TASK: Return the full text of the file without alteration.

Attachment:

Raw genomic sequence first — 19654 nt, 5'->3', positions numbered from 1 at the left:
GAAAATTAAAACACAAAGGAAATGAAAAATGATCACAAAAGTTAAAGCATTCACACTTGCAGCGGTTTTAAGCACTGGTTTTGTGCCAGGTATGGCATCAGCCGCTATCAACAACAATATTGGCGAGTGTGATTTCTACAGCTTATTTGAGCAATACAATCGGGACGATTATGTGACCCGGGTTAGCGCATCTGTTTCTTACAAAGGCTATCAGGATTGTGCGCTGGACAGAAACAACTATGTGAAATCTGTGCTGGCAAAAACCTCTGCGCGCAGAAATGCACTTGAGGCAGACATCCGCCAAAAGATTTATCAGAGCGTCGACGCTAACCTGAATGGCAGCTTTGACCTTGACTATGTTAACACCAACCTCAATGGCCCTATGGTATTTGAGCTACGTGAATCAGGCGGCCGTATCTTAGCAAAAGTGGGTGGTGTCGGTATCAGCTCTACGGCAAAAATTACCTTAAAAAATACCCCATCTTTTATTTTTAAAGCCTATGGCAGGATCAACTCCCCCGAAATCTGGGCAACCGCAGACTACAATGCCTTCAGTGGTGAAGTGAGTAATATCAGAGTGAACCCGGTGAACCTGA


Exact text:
Raw genomic sequence first — 19654 nt, 5'->3', positions numbered from 1 at the left:
GAAAATTAAAACACAAAGGAAATGAAAAATGATCACAAAAGTTAAAGCATTCACACTTGCAGCGGTTTTAAGCACTGGTTTTGTGCCAGGTATGGCATCAGCCGCTATCAACAACAATATTGGCGAGTGTGATTTCTACAGCTTATTTGAGCAATACAATCGGGACGATTATGTGACCCGGGTTAGCGCATCTGTTTCTTACAAAGGCTATCAGGATTGTGCGCTGGACAGAAACAACTATGTGAAATCTGTGCTGGCAAAAACCTCTGCGCGCAGAAATGCACTTGAGGCAGACATCCGCCAAAAGATTTATCAGAGCGTCGACGCTAACCTGAATGGCAGCTTTGACCTTGACTATGTTAACACCAACCTCAATGGCCCTATGGTATTTGAGCTACGTGAATCAGGCGGCCGTATCTTAGCAAAAGTGGGTGGTGTCGGTATCAGCTCTACGGCAAAAATTACCTTAAAAAATACCCCATCTTTTATTTTTAAAGCCTATGGCAGGATCAACTCCCCCGAAATCTGGGCAACCGCAGACTACAATGCCTTCAGTGGTGAAGTGAGTAATATCAGAGTGAACCCGGTGAACCTGA